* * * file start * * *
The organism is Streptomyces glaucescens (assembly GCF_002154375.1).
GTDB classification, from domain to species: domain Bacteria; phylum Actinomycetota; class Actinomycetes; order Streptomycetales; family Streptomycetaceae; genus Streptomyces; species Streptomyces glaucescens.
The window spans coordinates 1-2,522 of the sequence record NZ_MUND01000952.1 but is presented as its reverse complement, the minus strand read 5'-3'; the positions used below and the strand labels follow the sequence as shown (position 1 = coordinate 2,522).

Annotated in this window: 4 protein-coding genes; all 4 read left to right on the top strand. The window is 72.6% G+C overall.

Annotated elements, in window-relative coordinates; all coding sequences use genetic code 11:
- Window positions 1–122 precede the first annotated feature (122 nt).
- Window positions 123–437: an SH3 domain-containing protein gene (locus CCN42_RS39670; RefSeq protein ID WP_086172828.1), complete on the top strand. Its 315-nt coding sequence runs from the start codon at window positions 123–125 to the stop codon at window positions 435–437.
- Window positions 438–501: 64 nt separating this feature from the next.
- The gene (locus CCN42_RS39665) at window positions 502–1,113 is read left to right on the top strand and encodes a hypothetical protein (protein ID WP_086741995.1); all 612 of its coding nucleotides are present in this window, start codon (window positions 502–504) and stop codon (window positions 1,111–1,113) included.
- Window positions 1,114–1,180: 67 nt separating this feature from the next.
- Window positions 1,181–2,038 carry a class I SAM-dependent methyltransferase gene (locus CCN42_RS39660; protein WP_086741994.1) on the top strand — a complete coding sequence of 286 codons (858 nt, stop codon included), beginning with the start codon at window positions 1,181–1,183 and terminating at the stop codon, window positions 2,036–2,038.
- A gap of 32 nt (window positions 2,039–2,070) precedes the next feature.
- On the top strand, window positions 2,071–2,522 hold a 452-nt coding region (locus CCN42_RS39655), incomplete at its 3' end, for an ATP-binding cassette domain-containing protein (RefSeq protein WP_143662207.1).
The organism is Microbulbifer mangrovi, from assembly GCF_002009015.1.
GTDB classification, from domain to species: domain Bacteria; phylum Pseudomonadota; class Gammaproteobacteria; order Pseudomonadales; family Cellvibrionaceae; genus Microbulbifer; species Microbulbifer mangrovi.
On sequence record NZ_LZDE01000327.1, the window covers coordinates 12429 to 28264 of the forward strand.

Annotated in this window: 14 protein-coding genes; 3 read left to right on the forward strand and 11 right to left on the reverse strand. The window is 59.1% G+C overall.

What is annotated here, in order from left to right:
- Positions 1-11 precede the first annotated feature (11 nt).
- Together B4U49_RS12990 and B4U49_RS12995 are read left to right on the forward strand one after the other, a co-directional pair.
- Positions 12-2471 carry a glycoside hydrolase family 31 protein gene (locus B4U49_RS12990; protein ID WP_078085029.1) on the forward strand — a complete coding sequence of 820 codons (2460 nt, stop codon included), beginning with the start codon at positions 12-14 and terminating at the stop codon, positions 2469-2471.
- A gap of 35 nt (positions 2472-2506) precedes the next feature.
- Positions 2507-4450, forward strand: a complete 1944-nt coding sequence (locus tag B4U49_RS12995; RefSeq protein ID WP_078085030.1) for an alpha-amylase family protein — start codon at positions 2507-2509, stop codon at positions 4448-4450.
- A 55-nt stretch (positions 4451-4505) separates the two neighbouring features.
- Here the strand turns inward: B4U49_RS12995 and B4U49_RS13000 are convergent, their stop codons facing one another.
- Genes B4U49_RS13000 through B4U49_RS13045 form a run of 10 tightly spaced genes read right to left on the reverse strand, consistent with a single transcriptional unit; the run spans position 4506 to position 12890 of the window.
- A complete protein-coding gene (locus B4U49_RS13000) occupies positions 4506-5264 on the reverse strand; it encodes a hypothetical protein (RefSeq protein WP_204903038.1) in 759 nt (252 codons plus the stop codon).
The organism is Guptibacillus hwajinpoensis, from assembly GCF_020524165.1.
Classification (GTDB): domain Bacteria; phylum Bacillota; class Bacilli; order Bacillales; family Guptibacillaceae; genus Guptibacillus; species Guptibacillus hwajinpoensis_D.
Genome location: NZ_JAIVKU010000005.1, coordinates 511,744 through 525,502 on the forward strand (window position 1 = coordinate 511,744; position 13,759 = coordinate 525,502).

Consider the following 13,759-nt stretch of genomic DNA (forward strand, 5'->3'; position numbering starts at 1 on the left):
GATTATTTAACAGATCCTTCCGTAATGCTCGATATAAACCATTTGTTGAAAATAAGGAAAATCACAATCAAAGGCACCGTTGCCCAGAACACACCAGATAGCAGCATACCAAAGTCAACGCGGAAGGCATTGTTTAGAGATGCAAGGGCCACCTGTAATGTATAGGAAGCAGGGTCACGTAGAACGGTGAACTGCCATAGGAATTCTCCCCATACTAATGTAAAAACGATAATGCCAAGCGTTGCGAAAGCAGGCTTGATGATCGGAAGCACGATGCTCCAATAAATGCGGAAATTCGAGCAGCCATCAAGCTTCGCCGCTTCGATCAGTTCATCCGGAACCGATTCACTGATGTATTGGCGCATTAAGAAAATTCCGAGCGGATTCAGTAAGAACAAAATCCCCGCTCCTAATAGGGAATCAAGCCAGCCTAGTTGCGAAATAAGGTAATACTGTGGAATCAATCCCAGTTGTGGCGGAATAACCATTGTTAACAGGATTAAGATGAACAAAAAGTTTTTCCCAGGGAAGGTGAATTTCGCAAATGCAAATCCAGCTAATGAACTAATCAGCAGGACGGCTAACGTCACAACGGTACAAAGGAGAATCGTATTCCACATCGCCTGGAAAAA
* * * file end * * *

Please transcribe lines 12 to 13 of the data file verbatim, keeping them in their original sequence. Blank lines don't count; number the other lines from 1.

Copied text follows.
- A gap of 32 nt (window positions 2,039–2,070) precedes the next feature.
- On the top strand, window positions 2,071–2,522 hold a 452-nt coding region (locus CCN42_RS39655), incomplete at its 3' end, for an ATP-binding cassette domain-containing protein (RefSeq protein WP_143662207.1).